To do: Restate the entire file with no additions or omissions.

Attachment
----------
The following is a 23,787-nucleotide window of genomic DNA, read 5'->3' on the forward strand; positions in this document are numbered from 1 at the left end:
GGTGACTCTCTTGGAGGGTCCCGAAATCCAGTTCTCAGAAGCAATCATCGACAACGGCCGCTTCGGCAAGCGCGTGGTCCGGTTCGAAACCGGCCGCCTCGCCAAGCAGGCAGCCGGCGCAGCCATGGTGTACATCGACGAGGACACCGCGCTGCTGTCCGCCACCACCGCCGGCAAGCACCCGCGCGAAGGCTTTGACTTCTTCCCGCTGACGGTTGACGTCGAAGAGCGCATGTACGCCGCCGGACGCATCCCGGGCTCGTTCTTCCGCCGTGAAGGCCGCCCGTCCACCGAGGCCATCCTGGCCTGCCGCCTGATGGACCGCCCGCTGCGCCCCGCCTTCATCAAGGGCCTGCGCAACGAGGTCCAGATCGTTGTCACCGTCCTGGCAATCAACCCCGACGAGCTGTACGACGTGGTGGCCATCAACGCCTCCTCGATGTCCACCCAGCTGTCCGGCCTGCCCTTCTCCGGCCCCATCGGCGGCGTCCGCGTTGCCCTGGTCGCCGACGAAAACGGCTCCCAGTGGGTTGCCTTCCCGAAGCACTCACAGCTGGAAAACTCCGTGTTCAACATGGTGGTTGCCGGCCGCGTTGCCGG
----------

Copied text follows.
The following is a 23,787-nucleotide window of genomic DNA, read 5'->3' on the forward strand; positions in this document are numbered from 1 at the left end:
GGTGACTCTCTTGGAGGGTCCCGAAATCCAGTTCTCAGAAGCAATCATCGACAACGGCCGCTTCGGCAAGCGCGTGGTCCGGTTCGAAACCGGCCGCCTCGCCAAGCAGGCAGCCGGCGCAGCCATGGTGTACATCGACGAGGACACCGCGCTGCTGTCCGCCACCACCGCCGGCAAGCACCCGCGCGAAGGCTTTGACTTCTTCCCGCTGACGGTTGACGTCGAAGAGCGCATGTACGCCGCCGGACGCATCCCGGGCTCGTTCTTCCGCCGTGAAGGCCGCCCGTCCACCGAGGCCATCCTGGCCTGCCGCCTGATGGACCGCCCGCTGCGCCCCGCCTTCATCAAGGGCCTGCGCAACGAGGTCCAGATCGTTGTCACCGTCCTGGCAATCAACCCCGACGAGCTGTACGACGTGGTGGCCATCAACGCCTCCTCGATGTCCACCCAGCTGTCCGGCCTGCCCTTCTCCGGCCCCATCGGCGGCGTCCGCGTTGCCCTGGTCGCCGACGAAAACGGCTCCCAGTGGGTTGCCTTCCCGAAGCACTCACAGCTGGAAAACTCCGTGTTCAACATGGTGGTTGCCGGCCGCGTTGCCGG